The permeability of the sheath and the selective uptake of nicotinic acid in crab axons
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1. Peripheral nerve from the crab walking leg was seen to take up nicotinic acid (NA) to an extent ten times greater than the surrounding tissues (p.37). 2. After a labelled dose of NA there was a gradient of radioactivity in the nerve trunk with the maximum peripherally (p.40). 3. Individual fibres from the trunk were seen to take the *NA up in equal amounts, irrespective of their function (p.47). 4. No such gradient was seen in a length of nerve immersed in a bath containing *NA (p.45). 5. A substance was extracted from the nerve after injection of the *NA which was radioactive (p.49), and which was seen to have reactions of a small peptide (p.57). 6. This substance was also seen to have an accelerating effect on the crab heart, but had no detected effect on the contractions of the closer muscle in the leg (p.68). 7. In the second part of the thesis, results show that there is no difference in the structure of the sheath around the different motor axons in the crab leg, as seen under the light microscope (p.108). 8. When the potassium concentration around an isolated axon was changed to three times its normal value, the resulting drop in the membrane potential and resistance was slower and smaller than for any other concentration tried (p.113). 9. The effect of applying to single fibres dinitrophenol and other compounds of pharmacological interest was studied; with the dinitrophenol the membrane resistance was seen to fall reversibly in the manner described for other preparations (p.120).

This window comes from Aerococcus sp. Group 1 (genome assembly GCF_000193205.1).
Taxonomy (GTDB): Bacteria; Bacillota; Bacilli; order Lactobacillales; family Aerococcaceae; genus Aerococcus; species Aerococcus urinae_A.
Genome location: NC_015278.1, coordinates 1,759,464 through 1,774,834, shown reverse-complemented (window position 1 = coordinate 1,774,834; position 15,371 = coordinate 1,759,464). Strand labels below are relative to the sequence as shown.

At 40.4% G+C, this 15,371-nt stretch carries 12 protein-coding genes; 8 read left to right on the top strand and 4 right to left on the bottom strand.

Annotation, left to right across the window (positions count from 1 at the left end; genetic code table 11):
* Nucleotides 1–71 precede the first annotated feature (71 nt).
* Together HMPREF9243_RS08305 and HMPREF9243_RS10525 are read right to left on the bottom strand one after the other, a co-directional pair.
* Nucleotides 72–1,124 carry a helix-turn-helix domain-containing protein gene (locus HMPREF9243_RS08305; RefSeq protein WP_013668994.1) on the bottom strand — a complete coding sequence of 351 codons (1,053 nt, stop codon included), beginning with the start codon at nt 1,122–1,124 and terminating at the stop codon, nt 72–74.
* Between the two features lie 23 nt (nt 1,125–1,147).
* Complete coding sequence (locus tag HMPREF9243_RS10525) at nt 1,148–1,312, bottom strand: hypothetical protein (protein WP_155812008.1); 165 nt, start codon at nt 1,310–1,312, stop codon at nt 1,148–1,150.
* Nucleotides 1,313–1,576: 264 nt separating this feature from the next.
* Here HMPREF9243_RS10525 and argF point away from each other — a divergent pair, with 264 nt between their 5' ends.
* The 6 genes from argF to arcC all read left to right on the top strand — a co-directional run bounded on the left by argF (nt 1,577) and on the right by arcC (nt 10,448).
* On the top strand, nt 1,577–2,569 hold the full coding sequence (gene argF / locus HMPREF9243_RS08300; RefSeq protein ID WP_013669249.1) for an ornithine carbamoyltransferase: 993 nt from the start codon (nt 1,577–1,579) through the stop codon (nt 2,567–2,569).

Thesis, PhD Doctor of Philosophy
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